News24

Maldives democracy 'honeymoon' near end

2013-02-07 10:03

Colombo - The president of the Maldives said the islands' "honeymoon with democracy" was coming to an end as the tourist paradise marked its first anniversary on Thursday of the toppling of his predecessor.

Mohamed Waheed, aged 60, who came to power after Mohamed Nasheed, the nation's first democratically-elected leader resigned following street protests and a police mutiny, said the Maldives had done better than other emerging democracies.

"Democracy is in its infancy [in the Maldives]," Waheed said in an e-mail interview with AFP. "Despite a few hiccups, I am very optimistic about our democratic future.

"As our honeymoon with democracy nears its end... I am convinced that a new model for true democracy will glow from these islands."

The Maldives was known as a popular honeymoon destination, but political unrest has dented its image in the past year.

Inclusiveness

Waheed said he was likely to offer himself as a candidate at the 7 September elections that were announced on Wednesday.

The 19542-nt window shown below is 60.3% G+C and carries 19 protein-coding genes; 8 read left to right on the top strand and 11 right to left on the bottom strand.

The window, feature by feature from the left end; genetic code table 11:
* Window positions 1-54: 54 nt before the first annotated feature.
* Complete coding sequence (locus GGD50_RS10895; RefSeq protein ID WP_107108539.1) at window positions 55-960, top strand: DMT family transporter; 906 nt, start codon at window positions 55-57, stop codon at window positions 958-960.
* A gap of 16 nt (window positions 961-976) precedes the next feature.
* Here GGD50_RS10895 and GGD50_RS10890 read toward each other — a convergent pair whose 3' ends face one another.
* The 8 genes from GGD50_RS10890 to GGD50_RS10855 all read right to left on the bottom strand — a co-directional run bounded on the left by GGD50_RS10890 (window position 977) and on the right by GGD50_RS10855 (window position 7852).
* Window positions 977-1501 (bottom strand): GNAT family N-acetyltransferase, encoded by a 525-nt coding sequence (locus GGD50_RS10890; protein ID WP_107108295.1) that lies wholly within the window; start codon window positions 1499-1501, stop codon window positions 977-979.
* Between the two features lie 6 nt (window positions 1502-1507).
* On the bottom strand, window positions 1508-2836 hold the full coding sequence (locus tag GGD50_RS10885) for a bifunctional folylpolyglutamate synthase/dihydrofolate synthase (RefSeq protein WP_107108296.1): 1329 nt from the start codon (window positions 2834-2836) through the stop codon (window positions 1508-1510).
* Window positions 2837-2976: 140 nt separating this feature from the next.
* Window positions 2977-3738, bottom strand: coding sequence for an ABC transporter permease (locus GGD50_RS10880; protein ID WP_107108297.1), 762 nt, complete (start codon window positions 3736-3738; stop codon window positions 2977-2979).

His former boss Nasheed faces several court cases that could disqualify him. Nasheed says the cases are politically motivated and designed to exclude him from the elections.

Waheed said his full year in office was marked by "inclusiveness" and rejected opposition claims that he was stifling individual freedoms and had become a hostage of Islamic extremists in the nation of 330 000 Sunni Muslims.

"In view of the current achievements and the general reading I get from the public, I have not ruled out the option of candidature," Waheed said. "However, much work has still to be done during the next few months."

A Commonwealth-supervised investigation rejected Nasheed's claim of a coup and upheld that Waheed, the then deputy to Nasheed, became president in line with the constitution.